National ID system blessing or a curse?

>> Saturday, April 29, 2017


The government is considering establishment of a national identification system in the country as a way to combat terrorism and systematize government dealings with citizens.
Presidential Spokesperson Undersecretary Ernesto Abella said,“I think it’s being considered, in other words, as far as I know, it’s being considered.”
Currently, the establishment of the Filipino National Identification System Bill is under study by the technical working group in the Lower House, while in Senate it is still pending at the justice and human rights committee.
Other nations are either considering or have implemented a national ID standard. Privacy International, a British watchdog group estimates over 100 countries use national ID systems. Denmark issues numbers at birth, and continues accumulating personal data during the course of a lifetime.
PI says European countries like France and Italy adopted this practice and do not appear to suffer from the “invasion” of privacy. There are examples worth noting about national IDs used to facilitate established practices of racial or ethnic oppression.
South Africa’s Apartheid era used pass books dictating where blacks were allowed to travel. Post-9/11 survey by Time/CNN showed Americans supporting the systematic stop and identification of Arab-Americans. These are examples of how not to use the ID, thoughtful planning and applications avoids this, according to proponents.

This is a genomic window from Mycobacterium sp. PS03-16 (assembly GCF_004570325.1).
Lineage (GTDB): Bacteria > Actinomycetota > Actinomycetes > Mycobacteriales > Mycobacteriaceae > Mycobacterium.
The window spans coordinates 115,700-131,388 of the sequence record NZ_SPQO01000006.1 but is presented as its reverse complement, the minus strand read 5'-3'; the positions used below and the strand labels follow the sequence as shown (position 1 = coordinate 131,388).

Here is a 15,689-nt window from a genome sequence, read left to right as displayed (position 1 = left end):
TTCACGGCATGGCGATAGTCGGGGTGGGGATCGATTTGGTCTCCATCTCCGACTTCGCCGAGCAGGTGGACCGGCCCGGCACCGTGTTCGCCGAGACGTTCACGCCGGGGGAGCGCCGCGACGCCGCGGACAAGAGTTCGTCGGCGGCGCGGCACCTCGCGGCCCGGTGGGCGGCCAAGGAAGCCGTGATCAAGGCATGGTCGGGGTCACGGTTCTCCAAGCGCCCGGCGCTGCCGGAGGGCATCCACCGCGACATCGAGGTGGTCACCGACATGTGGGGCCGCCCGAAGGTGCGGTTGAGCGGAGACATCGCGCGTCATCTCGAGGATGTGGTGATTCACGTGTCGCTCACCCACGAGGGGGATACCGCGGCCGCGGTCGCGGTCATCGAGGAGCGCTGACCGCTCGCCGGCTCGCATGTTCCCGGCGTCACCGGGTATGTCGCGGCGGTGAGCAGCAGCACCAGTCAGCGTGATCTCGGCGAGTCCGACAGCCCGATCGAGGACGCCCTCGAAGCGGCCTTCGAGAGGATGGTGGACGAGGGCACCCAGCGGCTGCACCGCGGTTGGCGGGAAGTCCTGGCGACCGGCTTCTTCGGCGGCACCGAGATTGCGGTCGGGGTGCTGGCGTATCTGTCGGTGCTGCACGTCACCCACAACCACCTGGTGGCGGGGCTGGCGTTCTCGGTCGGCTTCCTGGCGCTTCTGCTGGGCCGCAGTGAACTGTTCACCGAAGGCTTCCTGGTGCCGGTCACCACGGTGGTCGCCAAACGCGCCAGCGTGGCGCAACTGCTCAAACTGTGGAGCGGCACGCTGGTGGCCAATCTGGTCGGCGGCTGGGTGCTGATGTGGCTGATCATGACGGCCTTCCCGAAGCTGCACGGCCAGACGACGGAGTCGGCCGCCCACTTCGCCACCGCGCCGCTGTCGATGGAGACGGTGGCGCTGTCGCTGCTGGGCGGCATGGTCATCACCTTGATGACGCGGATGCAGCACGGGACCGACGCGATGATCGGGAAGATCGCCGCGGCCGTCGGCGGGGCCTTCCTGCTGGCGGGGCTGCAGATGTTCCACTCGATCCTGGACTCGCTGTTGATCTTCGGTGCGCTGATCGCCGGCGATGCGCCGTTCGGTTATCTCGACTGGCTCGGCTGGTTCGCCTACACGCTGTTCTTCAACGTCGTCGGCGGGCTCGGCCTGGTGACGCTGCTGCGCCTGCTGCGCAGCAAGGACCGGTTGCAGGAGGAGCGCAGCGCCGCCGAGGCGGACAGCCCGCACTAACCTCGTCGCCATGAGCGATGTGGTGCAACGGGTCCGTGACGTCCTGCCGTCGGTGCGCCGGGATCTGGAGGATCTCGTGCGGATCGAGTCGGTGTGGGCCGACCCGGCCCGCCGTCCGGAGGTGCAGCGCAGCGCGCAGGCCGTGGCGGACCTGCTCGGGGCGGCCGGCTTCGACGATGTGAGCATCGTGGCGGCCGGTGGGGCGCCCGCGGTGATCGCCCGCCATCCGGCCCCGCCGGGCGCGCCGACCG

Human rights groups’ resist a national ID due to perceived intrusion to privacy and as a matter of security. In the most literal sense, you have the right to be left alone. But then again, if you travel by plane, train, or automobile, being “left alone” isn’t a reality.
Attempts to argue the privacy invasion factor are made by the same people applying and using credit cards for extra airline miles, using PayPal for E-bay purchases and paying bills online. Not to mention they are Tweeting or Facebooking their every move with geotagging information.
National ID proponents say credit cards link to a database much more powerful and personally revealing than any current or proposed national information capture system.
If you paid for something like that out-of-town room for “business,” it’s recorded on your card. And about those smartphones broadcasting to the globe where you are and what you are up to? Some people are not averse to giving up their individual information freedoms but others won’t give up that easily.
The latter say personal information could be used against them if the government would hold the data base. They argue politicians could use the System against each other or the people, the military could use it against perceived communists, crooks could use it to rob, kill rape or smear people and many more. 

 National ID System anyone?


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